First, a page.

On his backpacking trip around the country, he came across Shkedi’s Camplodge in Neot Hakikar, near the Dead Sea, where he ended up working for four years before setting up his own hostel.

Burgin says that Israelis have become familiar with hostels while traveling overseas and really cherish the memories from their great hostel experiences.

With the current situation, says Burgin, who is also one of the founders of ILH, “There’s no better time than now to enjoy the communal and local experience of a hostel in Israel.”

We checked to see what prices are like as hostels reopen after the two-month closure due to the coronavirus pandemic. With tourists still locked out of the country, discounts are available.

Double rooms start at around NIS 250 per night and for families, savings can be particularly significant as the price per person in a large room can drop to below NIS 100 per night.

The hostels don’t have a kashrut certificate, but all have fully equipped kitchens for self-catering, and you can bring your own utensils – and in Israel a supermarket is never far away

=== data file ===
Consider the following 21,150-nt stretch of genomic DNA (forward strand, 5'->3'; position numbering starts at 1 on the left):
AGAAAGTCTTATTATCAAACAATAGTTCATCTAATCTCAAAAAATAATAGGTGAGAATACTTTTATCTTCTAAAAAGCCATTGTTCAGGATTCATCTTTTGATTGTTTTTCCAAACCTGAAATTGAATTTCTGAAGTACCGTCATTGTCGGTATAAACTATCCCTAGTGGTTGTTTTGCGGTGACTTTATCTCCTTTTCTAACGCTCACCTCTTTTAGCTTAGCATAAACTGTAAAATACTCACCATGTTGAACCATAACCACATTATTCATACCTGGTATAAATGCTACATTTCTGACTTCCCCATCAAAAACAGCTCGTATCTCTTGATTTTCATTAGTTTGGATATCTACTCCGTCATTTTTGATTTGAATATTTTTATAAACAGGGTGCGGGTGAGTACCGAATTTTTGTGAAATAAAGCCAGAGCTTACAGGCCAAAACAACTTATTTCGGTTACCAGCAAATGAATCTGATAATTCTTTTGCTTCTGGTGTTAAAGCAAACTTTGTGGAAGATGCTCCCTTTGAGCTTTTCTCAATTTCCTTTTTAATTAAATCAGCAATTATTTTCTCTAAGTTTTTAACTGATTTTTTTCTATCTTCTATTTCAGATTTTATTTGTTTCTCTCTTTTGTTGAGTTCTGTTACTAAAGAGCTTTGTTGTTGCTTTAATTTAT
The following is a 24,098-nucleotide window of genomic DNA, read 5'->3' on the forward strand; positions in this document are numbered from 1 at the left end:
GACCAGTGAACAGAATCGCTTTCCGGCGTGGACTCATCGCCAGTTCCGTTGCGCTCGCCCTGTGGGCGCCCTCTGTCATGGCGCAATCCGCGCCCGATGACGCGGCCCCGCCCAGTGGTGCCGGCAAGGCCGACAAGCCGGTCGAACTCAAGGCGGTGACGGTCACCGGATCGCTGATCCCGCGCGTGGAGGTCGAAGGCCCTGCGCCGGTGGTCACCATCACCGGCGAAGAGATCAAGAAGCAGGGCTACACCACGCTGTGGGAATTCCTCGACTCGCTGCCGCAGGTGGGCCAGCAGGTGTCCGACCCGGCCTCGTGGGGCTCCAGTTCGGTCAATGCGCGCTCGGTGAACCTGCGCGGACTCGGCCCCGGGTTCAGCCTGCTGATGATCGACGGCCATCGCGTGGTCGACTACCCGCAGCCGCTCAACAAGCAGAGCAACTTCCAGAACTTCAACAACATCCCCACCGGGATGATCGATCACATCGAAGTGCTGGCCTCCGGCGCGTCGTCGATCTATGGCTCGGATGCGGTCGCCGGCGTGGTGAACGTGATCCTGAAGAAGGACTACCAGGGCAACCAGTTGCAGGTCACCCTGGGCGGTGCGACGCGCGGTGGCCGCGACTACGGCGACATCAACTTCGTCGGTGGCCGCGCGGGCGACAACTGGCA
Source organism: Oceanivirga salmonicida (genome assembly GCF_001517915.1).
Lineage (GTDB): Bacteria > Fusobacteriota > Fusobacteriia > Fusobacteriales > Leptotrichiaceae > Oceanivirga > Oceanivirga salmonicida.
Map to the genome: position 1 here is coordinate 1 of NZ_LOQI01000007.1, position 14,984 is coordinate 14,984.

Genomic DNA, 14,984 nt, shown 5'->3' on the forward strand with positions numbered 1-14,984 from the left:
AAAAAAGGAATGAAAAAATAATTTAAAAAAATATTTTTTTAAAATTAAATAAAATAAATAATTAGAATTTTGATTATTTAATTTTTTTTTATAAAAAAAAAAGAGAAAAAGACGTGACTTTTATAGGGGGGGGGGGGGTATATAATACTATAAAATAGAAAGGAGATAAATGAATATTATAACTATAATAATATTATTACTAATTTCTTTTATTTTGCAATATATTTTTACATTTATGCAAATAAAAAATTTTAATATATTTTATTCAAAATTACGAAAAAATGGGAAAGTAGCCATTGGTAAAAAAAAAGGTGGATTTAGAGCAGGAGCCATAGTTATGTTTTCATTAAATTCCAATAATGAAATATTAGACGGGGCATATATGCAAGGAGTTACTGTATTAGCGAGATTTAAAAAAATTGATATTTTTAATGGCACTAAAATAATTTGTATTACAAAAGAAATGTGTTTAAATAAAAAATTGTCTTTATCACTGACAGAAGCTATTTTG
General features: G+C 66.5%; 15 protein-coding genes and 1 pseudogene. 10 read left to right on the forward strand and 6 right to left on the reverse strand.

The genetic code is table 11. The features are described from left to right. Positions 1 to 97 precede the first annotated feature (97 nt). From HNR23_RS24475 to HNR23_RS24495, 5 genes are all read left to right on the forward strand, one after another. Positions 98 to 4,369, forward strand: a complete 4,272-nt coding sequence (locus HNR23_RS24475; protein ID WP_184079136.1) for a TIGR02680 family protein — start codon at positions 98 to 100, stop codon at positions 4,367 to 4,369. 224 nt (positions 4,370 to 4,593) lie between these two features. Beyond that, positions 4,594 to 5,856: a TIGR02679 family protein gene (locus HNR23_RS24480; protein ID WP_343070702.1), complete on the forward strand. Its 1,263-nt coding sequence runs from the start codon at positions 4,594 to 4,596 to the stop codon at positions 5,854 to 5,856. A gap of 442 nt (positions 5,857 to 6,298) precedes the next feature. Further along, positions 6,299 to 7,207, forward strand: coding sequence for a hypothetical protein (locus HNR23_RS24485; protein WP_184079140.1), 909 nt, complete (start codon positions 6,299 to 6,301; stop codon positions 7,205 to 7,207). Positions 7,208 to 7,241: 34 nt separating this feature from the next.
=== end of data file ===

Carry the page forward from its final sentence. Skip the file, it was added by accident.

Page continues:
Here are some of our favorite hostels for a truly Israeli experience:

The Golan Heights Hostel

Located on Moshav Odem. Rooms are basic, but there is a sauna to let off some steam after a hard day’s hiking and a great pancake breakfast. The hostel has a good collection of strategic board games, hammocks, a library and free Wi-Fi. You can get advice from staff about trips in the area and the hostel also organizes various activities such as a day camp at the Banias Stream, trips to the Jordan River and ranger tours in the Odem Forest.

We recommend a trip to the Sa’ar waterfalls, fed by snow from the Hermon range, the Nimrod Fortress and the Odem Forest.

Naot Farm

Naot Farm in the Ramat Hanegev area near Sde Boker produces goat cheeses and offers cabins and “tube rooms” built inside huge air-conditioned concrete pipes. The farm is situated in a barren desert landscape, but guests are spoiled with a large wading pool to cool off in, hammocks to relax and there is a fire pit to sit around in the cool desert evenings.